Third- let’s talk communication. Back in 1918, most countries that were affected by the virus suppressed and censored the media coverage surrounding the flu epidemic. Spain, who was neutral in the first world war however, did widely report on the disease and its devastating outcomes. This is actually how the virus earned the name “The Spanish Flu”. When news of it was picked up by western civilization, they labeled Spain and the country of origin, even though it had already been in at least the U.S. and France for several weeks longer than Spain. Today, the media and governments are being much more transparent about the Covid-19 outbreak and are being much quicker in getting any updates to the public, not only through social media but through emergency alerts as well.

For our fourth difference, we need to look at the state of health care itself. Penicillin, the first antibiotic wasn’t even discovered until 10 years after the Spanish flu outbreak in 1928. The ability to treat viruses were extremely limited compared the access to many drugs and antibiotics and all-around health care improvements we have today. Not to mention the fact that there was a significant shortage of trained medical workers and healthcare professionals in Canada and the U.S. because of the first world war. A lot of the doctors were overseas, leaving health care mainly in the hands of volunteers. Also, there was not a federal health department set up when the outbreak occurred in 1918, at least here in Canada. Provinces were left on their own to deal with the crisis and to implement their own medical guidelines. It was actually because of the Spanish flu that the Federal Department of Health was founded in Canada in 1919, and lead to the building of the health care system that we have now.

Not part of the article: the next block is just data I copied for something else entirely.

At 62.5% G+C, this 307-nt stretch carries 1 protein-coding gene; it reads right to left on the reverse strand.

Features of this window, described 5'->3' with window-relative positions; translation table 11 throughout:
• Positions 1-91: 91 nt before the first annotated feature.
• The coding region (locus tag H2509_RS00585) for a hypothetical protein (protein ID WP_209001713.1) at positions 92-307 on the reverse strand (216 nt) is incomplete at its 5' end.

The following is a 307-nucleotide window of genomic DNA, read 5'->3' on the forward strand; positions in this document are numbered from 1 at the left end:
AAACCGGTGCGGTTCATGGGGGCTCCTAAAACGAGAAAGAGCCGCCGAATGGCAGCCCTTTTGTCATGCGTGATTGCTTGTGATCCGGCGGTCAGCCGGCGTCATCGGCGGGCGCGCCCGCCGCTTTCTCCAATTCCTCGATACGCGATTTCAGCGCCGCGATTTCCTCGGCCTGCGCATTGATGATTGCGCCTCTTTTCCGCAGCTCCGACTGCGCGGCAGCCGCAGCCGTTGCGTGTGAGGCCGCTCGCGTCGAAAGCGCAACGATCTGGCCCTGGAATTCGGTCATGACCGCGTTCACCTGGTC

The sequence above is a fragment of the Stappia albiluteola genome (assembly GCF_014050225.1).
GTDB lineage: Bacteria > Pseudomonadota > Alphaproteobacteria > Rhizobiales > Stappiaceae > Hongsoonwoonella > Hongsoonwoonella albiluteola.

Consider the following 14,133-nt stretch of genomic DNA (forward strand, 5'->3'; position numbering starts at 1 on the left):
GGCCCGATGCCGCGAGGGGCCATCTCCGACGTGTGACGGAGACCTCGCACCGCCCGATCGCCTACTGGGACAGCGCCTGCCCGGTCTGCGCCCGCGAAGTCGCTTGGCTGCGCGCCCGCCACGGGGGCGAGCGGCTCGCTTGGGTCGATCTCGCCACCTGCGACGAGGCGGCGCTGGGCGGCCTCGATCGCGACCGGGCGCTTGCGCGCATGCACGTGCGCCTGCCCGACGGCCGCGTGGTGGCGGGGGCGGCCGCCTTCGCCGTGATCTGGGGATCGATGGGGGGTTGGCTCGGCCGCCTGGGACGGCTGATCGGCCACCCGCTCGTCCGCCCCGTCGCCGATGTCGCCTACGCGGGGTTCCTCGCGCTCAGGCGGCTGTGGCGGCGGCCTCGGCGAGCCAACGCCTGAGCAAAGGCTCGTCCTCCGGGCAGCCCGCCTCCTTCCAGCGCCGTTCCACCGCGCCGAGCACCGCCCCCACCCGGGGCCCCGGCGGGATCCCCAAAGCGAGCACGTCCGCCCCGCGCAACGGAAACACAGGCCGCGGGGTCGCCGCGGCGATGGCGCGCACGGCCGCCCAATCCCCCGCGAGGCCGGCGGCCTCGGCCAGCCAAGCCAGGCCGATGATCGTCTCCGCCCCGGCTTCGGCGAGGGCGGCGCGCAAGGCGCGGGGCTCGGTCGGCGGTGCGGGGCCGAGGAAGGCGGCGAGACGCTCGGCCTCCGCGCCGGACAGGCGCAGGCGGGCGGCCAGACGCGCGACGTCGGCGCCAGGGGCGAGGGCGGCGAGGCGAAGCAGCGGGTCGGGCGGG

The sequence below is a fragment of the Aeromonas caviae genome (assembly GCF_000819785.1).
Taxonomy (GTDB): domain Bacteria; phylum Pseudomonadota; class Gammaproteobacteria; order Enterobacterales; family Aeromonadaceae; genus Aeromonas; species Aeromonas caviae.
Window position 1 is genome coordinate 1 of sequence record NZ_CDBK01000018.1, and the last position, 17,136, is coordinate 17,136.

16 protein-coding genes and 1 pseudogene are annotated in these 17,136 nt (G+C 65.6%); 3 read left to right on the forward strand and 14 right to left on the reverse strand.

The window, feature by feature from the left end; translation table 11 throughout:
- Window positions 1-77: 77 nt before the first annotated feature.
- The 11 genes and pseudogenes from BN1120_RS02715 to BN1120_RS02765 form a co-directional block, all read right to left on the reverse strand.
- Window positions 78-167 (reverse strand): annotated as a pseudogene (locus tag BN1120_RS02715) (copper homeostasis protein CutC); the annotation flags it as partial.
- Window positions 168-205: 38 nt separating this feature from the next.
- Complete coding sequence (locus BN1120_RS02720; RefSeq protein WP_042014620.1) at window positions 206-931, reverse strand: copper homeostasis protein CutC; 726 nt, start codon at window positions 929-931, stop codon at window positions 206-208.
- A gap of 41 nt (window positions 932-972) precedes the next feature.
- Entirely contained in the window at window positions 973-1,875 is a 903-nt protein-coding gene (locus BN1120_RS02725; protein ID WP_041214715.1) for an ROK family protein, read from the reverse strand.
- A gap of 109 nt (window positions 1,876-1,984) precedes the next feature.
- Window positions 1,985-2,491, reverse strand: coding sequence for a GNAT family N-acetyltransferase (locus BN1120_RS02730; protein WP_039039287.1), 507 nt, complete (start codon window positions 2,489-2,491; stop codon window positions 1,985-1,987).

Lastly, we are fortunate nowadays that the governments are starting to take quick action in offering financial aid to those affected- both business and individual. That was not an option back in 1918, nor was it expected. Social distancing and isolation have been encouraged since virtually the beginning of Covid-19 and, in some cases (such as after international travel) mandatory. We have quicker global updates with the media and emergency alert systems, we are making huge strides in medicine and understanding the virus and how it attacks, vaccines against it will soon be developed.

That being said, it is important not to get cocky. Viruses can mutate. It is important to continue self isolation and practice social distancing! We have learned so much since 1918, but we are still learning and developing new methods in dealing with such viral diseases. This is going to be a long haul no matter what, and millions of people are going to be affected. We are still in early days, and social distancing will probably be encouraged for 12-18 months. The Spanish flu lasted until the mid 1920’s- that was over half a decade. This is by no means over, but we will get through this. Make sure that you are doing your part to stay safe. Stay indoors, wash your hands, and only go out for the essentials if absolutely needed!

The Spanish flu lasted for half of a decade it is up to us now to do all we can to curb the spread of Covid-19 so that we can all go back to normal life sooner rather than later.